"Minor Byrd" as if it was a rock song, giving
full rein to Hopkinson's Keith Moonish drum flourishes.
"We all though, 'Fuck, let's make a fucking rockin'
record'." Rogers remembers, "Any pretensions about
making a defeated, acoustic record were replaced. We though
'Fuck it, let's wing it'."
So what you're telling me is that Hi Fi
Way is an accident?
Tim Rogers looks me in the eye and nods.
This is You Am I's attitude to success:
don't want to know about it. "I think it would be a
nightmare," notes Kent, "having seen what Soundgarden
go through." In fact, You Am I are prepared for failure.
All three members are definite that they will never carry
on if the group's camaraderie or quality control recedes.
"This coming year will be a good
one, and we'll probably tour the States and sell a few records,"
admits Rogers, "but if we don't write any good songs
and we play shit and start hating each other, hopefully
we'll have the foresight to stop it and we'll all die happier
You sound like you're convinced you're
returning to that pizza shop? "Yeah," responds
Rogers. "I'm definitely resigned to thinking that,
but in another town, I won't go back to Castle Hill."
"We're destined to play a long time
and make some great records. If they sell is another thing,"
says a more optimistic Hopkinson.
"I thought by now I'd be able to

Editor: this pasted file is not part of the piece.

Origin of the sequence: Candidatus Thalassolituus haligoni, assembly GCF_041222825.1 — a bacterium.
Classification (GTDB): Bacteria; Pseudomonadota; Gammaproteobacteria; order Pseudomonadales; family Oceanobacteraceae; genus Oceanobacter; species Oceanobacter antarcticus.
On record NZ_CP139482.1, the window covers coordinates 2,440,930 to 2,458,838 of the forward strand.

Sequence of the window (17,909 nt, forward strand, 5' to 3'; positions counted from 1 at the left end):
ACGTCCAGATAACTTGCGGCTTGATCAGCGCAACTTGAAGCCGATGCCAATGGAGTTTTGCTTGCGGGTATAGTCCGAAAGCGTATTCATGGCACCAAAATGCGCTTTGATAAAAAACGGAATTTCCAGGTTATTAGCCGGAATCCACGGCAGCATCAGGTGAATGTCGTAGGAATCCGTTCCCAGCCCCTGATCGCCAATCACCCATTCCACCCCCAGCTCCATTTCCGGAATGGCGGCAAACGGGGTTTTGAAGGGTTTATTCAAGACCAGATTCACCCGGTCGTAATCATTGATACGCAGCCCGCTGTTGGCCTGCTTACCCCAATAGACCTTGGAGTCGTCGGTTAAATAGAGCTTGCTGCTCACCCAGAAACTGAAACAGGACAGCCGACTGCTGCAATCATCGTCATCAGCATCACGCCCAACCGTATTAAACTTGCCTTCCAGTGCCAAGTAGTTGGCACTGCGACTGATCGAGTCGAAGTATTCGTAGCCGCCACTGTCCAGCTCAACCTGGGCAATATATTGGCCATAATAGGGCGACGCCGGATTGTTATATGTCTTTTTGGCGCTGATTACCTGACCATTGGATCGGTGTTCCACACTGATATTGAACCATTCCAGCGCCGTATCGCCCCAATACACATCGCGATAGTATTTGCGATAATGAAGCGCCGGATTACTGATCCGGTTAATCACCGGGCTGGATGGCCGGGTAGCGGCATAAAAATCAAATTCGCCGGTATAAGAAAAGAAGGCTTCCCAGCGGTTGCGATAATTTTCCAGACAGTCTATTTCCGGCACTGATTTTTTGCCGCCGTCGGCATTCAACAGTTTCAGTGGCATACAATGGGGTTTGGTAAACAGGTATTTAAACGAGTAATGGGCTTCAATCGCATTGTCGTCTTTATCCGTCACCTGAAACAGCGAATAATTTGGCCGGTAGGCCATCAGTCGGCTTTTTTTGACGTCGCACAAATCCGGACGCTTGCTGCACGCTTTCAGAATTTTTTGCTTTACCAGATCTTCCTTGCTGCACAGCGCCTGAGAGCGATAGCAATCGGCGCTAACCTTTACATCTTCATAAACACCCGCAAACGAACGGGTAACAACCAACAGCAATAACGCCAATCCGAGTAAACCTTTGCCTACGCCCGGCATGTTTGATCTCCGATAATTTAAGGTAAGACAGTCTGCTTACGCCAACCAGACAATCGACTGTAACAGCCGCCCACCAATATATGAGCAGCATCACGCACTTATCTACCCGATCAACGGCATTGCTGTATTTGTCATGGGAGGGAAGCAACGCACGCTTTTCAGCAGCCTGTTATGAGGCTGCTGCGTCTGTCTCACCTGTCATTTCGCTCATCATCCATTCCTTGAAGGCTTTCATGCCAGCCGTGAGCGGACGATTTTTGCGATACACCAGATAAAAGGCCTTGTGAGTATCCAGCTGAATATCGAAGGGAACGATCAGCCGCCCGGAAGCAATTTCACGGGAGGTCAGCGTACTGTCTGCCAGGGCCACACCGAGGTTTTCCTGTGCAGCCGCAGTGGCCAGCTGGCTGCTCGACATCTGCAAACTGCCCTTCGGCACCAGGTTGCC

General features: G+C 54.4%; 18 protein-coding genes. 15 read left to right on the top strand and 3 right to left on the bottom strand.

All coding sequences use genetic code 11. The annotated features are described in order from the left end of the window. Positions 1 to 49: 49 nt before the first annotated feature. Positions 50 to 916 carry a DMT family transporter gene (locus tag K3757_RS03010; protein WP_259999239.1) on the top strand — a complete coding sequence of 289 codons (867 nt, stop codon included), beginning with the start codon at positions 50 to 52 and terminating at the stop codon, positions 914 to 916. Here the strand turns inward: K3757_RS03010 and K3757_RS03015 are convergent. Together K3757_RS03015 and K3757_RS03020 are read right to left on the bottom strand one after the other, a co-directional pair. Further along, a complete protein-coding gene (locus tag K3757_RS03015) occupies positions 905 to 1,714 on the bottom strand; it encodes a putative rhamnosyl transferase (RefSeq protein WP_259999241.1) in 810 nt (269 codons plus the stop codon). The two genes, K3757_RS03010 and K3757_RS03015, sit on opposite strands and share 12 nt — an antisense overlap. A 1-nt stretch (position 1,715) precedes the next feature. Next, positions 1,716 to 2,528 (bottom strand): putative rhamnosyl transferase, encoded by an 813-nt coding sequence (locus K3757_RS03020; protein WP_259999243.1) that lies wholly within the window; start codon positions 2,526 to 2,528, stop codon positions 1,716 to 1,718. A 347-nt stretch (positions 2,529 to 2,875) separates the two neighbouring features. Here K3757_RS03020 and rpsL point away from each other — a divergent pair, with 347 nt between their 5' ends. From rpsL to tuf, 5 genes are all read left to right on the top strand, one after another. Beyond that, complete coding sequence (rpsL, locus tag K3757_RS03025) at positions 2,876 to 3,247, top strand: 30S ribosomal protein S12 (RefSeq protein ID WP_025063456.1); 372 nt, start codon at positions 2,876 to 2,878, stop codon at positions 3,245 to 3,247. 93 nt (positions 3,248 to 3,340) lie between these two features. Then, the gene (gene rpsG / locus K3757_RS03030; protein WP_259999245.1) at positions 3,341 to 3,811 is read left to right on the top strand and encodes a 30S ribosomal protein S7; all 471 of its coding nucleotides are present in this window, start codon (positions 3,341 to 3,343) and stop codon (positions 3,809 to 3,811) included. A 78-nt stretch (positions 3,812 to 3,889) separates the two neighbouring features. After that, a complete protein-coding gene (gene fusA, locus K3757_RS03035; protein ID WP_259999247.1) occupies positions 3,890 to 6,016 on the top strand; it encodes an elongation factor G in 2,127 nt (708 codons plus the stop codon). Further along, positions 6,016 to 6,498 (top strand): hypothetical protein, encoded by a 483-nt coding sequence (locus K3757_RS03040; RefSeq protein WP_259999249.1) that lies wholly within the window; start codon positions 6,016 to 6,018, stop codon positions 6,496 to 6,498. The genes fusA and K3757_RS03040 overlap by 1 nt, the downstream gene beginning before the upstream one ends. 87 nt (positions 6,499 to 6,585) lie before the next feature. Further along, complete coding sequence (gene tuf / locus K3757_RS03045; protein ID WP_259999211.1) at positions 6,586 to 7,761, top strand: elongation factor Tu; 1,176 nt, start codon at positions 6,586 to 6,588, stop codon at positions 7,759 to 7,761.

write songs easily, but it's hard - as hard as it was five
years ago," muses Rogers. He points towards the CD
player, home of a golden voice. "I'll never be able
to sing like Bobby Bland, no matter how good I get. I'd
rather concern myself with things that matter, like how
to work out relationships."
Does music get in the way? "Maybe."
A beer is drained. "Maybe."
Before and beyond the words, there is
music. You Am I's sellout two night stand at Sydney's Metro
Theatre is nothing less than a triumph. On both nights the
group encore with guests - Tex Perkins on the first night,
the Hoodoo Gurus' Brad Shepherd on the second - and they're
nothing more than an enjoyable afterthought. The then unreleased
Hi Fi Way supplied almost half the set, but such is the
verve of the group that the audience is immediately smitten
with the electrifying "Cathy's Clown" or the insidious
"Ain't Gone & Open".
Hopkinson pummels his kit, Kent holds
everything together with his implacable bass and Rogers
carves across the stage, leaping and windmilling at his
guitar as if someone's wired an electric lead to his body.
On stage there's an unspoken fluency to Tim Rogers' every
move that renders the doubts and fears peripheral. You Am
I perform with such presence that on the first night their
manager weeps in elation mid-set, while on the second night
I venture into the moshpit, looking for a different take.
Admidst the flailing bodies there's a purity, emphasised
by hearing hundreds of leaping people sing as one to "Berlin
Chair": "My cold hand is there for you to take…"
In his kitchen Tim Rogers tells me this:
"Now I'm starting to write songs and the band are starting
to play these songs in a way that makes me think, 'Fucking
hell, I'd really dig this band if I was 16,' and I'm not
sure if I would have before. That feels kind of good. And
kind of uneasy."
Silence fills the air. But for just
a moment, out of the corner of my eye, it looks like Ratso
Rizzo and Joe Buck are smiling down on us from the Midnight